WELLNESS—It’s a term we hear often these days, but what does it really mean? It goes far beyond simply the absence of illness, and indeed beyond physical health. True wellness accounts for well-being in all aspects of our lives. In its modern form, wellness includes multiple areas of well-being, including physical, social, community, and sense of purpose.
Wellness is not something you either achieve or don’t – it is recognizing your capacity right where you are, regardless of the seeming lack of something, and moving forward to be the very best you can be in that moment. Wellness is a concept that allows two seemingly contradictory facts to be true at the same time. Chronic illness and joyful relationships. Sadness and physical strength. Anxiety and purpose. Wellness recognizes all aspects of the self. We strive to be well in each aspect to the extent possible at that time and find communities that value and support our wellness.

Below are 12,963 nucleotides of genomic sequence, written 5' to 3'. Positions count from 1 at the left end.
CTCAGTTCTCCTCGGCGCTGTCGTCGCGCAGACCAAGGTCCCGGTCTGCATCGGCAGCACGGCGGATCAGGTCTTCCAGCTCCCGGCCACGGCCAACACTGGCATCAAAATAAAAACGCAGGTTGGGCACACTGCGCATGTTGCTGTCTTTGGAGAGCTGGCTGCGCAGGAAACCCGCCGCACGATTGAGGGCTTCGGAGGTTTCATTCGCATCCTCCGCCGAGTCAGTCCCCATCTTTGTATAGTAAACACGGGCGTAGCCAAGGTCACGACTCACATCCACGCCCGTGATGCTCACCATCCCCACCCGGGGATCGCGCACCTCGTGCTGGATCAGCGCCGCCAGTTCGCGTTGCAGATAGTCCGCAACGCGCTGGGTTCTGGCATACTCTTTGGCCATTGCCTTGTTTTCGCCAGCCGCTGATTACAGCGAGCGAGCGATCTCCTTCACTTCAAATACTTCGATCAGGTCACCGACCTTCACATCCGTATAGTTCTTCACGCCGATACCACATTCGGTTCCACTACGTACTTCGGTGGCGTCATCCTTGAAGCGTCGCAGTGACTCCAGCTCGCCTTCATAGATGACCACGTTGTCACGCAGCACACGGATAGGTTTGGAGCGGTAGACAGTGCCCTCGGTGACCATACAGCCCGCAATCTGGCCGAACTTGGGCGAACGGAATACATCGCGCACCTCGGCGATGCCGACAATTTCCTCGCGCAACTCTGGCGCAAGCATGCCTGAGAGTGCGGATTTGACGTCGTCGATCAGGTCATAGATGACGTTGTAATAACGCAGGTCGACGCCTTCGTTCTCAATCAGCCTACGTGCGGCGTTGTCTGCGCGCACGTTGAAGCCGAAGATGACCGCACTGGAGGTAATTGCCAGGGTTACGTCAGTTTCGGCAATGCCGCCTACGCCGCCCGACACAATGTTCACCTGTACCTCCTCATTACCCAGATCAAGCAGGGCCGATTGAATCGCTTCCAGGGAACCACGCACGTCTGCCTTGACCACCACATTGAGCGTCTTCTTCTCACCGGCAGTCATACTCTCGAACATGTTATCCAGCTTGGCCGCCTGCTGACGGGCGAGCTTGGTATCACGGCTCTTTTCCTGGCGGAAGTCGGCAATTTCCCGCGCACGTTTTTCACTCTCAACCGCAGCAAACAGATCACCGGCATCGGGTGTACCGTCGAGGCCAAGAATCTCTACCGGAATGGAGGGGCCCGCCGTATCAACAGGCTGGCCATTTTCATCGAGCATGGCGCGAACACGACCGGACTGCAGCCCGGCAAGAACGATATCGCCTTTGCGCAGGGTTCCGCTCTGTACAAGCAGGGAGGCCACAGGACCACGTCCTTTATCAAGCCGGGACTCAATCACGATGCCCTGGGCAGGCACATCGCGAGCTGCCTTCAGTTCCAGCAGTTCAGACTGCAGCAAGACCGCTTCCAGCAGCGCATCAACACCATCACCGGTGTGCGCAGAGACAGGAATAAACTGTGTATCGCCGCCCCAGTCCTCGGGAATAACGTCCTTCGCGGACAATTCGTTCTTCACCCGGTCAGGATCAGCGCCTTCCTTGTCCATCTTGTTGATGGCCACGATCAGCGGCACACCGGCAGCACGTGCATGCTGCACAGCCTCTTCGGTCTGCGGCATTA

Each of us must take responsibility for our own wellness, which takes work—no one can do it for us. College is the best time to form the habits that will help you care for yourself throughout your life. The University of Southern California is dedicated to creating an environment that supports students, faculty and staff in achieving their wellness potential—to help make it easy to take steps toward wellness. The resources found on campus are among the most forward thinking in the nation when it comes to supporting well-being in all areas of life.
Vice President for Student Affairs Ainsley Carry has an ambitious goal for USC: to become the healthiest university campus in America. “We have been thinking about strategic approaches to address issues of health and wellness in the most comprehensive sense, in body, mind and spirit,” he says. Wellness goes far beyond medical care to include resources to support individual well-being and collective community in all aspects of student life. “We take a holistic look at student life, and try to make sure students have outlets for all the components.” This includes studying, eating, exercising, sleeping, practicing mindfulness, and using safer sexual behaviors.